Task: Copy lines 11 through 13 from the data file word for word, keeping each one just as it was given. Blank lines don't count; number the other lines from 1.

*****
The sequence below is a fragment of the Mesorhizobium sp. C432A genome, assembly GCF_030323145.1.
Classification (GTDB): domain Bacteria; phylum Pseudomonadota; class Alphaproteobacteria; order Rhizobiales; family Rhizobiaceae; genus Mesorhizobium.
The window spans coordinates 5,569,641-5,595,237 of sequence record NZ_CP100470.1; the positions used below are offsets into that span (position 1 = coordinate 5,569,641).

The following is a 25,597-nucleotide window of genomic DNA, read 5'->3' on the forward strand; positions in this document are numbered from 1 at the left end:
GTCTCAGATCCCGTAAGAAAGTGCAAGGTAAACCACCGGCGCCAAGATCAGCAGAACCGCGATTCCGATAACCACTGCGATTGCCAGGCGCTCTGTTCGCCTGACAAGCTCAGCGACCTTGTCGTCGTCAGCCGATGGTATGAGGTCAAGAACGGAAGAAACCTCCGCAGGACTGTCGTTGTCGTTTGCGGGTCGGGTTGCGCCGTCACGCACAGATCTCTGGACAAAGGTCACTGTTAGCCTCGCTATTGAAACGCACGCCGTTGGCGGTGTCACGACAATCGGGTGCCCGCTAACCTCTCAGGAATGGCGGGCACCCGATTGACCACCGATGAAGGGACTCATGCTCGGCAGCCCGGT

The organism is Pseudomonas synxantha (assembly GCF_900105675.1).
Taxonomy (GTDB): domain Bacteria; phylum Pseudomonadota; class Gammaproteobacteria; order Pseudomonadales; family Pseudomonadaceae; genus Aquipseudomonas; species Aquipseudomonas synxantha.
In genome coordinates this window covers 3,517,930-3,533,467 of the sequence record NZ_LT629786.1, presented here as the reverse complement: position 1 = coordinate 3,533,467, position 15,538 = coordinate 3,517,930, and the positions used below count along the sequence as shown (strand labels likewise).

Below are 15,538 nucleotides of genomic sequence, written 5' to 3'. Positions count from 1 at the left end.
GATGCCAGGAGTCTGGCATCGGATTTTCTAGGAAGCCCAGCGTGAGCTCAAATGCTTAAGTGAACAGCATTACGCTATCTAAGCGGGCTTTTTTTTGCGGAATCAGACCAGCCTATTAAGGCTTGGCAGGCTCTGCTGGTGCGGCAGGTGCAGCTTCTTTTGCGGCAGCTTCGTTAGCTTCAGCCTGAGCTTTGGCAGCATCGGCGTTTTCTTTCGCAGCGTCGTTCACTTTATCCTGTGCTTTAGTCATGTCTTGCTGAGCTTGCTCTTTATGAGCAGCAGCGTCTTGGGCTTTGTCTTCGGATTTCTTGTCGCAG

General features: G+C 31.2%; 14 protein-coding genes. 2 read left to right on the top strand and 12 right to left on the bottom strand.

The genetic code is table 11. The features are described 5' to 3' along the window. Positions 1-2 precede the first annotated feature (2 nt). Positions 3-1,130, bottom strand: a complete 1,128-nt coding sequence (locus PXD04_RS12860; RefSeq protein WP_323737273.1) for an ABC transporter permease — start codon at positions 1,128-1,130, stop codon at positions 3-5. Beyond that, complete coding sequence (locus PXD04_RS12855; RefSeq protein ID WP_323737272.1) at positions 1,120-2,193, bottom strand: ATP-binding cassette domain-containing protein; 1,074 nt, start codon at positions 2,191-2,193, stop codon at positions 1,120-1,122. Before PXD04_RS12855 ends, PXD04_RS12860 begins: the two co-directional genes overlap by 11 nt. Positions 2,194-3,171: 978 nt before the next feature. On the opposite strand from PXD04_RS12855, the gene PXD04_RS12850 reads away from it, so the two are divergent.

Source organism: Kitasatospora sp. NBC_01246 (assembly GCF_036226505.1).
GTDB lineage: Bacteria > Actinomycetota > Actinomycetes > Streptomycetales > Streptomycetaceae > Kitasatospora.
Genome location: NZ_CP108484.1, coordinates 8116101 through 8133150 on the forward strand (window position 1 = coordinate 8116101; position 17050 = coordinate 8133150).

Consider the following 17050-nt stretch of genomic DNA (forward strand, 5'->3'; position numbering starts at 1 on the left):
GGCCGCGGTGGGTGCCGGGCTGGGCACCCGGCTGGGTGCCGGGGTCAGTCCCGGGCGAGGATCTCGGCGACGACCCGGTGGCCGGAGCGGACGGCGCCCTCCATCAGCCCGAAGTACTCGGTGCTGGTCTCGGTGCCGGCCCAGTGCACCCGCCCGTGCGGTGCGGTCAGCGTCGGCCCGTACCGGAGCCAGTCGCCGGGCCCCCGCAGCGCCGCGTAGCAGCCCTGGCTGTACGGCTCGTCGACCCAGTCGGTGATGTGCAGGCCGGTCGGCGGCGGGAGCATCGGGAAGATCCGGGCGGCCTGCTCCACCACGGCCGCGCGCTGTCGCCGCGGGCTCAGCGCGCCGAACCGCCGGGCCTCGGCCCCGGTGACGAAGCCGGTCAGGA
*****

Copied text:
General features: G+C 31.2%; 14 protein-coding genes. 2 read left to right on the top strand and 12 right to left on the bottom strand.

The genetic code is table 11. The features are described 5' to 3' along the window. Positions 1-2 precede the first annotated feature (2 nt). Positions 3-1,130, bottom strand: a complete 1,128-nt coding sequence (locus PXD04_RS12860; RefSeq protein WP_323737273.1) for an ABC transporter permease — start codon at positions 1,128-1,130, stop codon at positions 3-5. Beyond that, complete coding sequence (locus PXD04_RS12855; RefSeq protein ID WP_323737272.1) at positions 1,120-2,193, bottom strand: ATP-binding cassette domain-containing protein; 1,074 nt, start codon at positions 2,191-2,193, stop codon at positions 1,120-1,122. Before PXD04_RS12855 ends, PXD04_RS12860 begins: the two co-directional genes overlap by 11 nt. Positions 2,194-3,171: 978 nt before the next feature. On the opposite strand from PXD04_RS12855, the gene PXD04_RS12850 reads away from it, so the two are divergent.

Source organism: Kitasatospora sp. NBC_01246 (assembly GCF_036226505.1).